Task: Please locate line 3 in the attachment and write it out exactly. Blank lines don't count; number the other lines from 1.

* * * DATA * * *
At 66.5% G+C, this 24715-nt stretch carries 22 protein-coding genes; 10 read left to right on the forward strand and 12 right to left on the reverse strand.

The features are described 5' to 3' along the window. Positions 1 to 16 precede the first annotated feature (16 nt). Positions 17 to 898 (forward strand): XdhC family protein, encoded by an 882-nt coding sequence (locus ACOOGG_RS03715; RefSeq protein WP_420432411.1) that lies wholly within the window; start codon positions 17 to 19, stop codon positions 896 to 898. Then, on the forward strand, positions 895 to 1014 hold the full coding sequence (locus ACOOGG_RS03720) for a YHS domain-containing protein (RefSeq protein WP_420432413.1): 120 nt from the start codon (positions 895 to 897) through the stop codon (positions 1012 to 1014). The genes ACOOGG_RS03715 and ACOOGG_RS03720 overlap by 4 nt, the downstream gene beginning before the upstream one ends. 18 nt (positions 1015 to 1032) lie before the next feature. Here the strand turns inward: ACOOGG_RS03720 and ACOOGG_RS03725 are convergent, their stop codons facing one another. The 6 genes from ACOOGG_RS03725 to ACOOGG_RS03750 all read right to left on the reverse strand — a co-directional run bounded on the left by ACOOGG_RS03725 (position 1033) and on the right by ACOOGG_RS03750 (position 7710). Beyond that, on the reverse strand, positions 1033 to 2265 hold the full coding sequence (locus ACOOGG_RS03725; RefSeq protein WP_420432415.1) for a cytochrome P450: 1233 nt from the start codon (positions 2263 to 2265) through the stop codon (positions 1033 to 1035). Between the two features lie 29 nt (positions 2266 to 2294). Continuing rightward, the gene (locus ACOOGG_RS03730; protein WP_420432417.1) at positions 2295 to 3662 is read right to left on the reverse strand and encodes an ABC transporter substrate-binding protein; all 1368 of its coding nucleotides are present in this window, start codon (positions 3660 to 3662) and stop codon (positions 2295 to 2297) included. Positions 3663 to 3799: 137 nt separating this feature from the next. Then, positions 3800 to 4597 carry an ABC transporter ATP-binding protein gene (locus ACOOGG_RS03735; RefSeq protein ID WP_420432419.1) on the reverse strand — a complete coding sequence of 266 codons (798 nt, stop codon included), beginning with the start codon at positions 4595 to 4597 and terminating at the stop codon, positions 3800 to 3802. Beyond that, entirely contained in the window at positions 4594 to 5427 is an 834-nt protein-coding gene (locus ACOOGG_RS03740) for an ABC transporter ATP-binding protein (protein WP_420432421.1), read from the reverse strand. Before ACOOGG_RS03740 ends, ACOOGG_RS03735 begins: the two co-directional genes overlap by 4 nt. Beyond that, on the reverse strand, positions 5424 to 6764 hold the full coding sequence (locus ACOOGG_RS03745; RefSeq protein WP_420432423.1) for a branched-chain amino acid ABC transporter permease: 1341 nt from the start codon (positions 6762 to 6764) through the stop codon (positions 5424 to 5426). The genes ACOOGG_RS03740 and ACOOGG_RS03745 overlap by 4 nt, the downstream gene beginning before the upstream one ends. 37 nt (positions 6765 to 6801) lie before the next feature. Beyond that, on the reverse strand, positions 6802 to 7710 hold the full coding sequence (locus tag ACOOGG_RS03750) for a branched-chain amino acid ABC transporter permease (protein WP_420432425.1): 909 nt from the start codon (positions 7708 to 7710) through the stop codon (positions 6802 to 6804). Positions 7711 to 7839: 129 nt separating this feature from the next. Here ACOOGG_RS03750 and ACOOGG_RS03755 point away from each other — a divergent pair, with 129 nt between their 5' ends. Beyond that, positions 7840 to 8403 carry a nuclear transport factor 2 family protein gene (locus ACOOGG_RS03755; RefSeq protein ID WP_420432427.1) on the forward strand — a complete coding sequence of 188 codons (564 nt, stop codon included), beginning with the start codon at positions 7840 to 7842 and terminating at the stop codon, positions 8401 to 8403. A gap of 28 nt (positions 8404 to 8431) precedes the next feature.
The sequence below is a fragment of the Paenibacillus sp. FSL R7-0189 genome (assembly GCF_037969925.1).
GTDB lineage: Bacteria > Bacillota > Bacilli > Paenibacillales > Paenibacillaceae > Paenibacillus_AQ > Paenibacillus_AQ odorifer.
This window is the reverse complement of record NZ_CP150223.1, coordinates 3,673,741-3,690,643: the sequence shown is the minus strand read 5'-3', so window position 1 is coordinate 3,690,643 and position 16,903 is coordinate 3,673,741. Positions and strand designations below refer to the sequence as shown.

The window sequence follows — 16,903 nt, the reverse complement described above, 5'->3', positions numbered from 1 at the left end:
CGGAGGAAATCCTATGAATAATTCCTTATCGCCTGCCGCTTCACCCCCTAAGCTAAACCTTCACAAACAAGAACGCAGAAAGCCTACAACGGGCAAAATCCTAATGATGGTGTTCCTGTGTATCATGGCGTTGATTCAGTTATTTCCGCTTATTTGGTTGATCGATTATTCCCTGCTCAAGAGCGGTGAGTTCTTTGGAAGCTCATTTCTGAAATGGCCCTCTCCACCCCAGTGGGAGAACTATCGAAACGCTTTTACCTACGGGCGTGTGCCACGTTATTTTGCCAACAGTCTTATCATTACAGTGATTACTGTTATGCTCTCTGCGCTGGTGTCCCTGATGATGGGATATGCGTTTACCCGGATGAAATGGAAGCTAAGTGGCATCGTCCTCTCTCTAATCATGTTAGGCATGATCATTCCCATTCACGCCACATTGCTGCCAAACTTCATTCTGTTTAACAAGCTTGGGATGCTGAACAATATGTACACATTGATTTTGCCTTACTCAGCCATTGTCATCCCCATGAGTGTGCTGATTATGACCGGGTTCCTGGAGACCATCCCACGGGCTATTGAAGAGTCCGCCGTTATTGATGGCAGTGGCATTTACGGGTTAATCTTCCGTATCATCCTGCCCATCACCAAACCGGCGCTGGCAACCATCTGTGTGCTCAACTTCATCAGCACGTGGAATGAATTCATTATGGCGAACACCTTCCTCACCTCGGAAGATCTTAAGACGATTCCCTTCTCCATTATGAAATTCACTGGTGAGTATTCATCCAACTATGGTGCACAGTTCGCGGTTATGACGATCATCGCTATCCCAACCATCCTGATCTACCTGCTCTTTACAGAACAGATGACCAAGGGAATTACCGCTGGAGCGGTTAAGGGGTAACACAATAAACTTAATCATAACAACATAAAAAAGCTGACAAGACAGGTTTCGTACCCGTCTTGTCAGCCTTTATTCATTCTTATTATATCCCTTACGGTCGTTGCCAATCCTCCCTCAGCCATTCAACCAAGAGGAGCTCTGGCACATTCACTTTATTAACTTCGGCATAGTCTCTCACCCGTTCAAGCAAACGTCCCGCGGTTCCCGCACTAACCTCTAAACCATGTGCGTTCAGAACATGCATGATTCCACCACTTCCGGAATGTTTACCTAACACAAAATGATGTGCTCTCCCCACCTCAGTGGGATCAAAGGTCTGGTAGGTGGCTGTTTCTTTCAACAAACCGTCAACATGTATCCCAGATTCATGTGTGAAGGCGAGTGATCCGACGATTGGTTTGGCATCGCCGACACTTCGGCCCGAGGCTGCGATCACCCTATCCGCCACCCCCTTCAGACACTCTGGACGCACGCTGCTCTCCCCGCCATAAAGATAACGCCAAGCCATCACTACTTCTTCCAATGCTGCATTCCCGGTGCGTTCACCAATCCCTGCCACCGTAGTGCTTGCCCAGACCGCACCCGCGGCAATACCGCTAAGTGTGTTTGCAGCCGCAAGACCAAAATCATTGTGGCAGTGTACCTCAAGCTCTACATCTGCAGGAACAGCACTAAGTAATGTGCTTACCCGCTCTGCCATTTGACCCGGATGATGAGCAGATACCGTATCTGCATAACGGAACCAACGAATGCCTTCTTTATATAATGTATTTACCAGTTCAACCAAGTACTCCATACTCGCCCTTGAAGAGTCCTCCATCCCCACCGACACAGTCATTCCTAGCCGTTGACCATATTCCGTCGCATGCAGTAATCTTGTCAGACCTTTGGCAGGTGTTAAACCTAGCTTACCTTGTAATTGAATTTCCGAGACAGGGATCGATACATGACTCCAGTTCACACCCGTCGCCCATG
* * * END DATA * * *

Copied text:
The sequence below is a fragment of the Paenibacillus sp. FSL R7-0189 genome (assembly GCF_037969925.1).